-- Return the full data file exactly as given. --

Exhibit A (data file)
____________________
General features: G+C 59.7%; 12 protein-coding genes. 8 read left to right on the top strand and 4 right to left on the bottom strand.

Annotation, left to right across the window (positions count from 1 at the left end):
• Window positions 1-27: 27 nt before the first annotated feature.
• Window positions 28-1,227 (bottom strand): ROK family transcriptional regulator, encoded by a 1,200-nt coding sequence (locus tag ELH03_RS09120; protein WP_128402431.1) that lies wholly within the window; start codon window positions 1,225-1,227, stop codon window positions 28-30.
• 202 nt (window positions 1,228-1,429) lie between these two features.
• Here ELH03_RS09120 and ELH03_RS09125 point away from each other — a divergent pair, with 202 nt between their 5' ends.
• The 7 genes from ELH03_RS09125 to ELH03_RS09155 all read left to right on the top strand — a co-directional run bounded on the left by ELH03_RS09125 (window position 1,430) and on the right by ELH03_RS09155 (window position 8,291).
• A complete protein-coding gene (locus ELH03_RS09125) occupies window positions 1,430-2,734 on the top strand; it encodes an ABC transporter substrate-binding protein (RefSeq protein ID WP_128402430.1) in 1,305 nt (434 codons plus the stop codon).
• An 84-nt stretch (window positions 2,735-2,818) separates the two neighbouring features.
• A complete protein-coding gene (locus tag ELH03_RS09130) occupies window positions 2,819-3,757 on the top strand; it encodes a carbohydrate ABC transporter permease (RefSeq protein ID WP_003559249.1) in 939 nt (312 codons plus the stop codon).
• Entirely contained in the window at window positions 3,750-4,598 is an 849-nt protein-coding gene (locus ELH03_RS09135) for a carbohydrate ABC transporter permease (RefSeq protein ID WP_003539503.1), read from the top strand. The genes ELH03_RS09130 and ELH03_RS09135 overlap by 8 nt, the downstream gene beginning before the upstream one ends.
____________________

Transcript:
General features: G+C 59.7%; 12 protein-coding genes. 8 read left to right on the top strand and 4 right to left on the bottom strand.

Annotation, left to right across the window (positions count from 1 at the left end):
• Window positions 1-27: 27 nt before the first annotated feature.
• Window positions 28-1,227 (bottom strand): ROK family transcriptional regulator, encoded by a 1,200-nt coding sequence (locus tag ELH03_RS09120; protein WP_128402431.1) that lies wholly within the window; start codon window positions 1,225-1,227, stop codon window positions 28-30.
• 202 nt (window positions 1,228-1,429) lie between these two features.
• Here ELH03_RS09120 and ELH03_RS09125 point away from each other — a divergent pair, with 202 nt between their 5' ends.
• The 7 genes from ELH03_RS09125 to ELH03_RS09155 all read left to right on the top strand — a co-directional run bounded on the left by ELH03_RS09125 (window position 1,430) and on the right by ELH03_RS09155 (window position 8,291).
• A complete protein-coding gene (locus ELH03_RS09125) occupies window positions 1,430-2,734 on the top strand; it encodes an ABC transporter substrate-binding protein (RefSeq protein ID WP_128402430.1) in 1,305 nt (434 codons plus the stop codon).
• An 84-nt stretch (window positions 2,735-2,818) separates the two neighbouring features.
• A complete protein-coding gene (locus tag ELH03_RS09130) occupies window positions 2,819-3,757 on the top strand; it encodes a carbohydrate ABC transporter permease (RefSeq protein ID WP_003559249.1) in 939 nt (312 codons plus the stop codon).
• Entirely contained in the window at window positions 3,750-4,598 is an 849-nt protein-coding gene (locus ELH03_RS09135) for a carbohydrate ABC transporter permease (RefSeq protein ID WP_003539503.1), read from the top strand. The genes ELH03_RS09130 and ELH03_RS09135 overlap by 8 nt, the downstream gene beginning before the upstream one ends.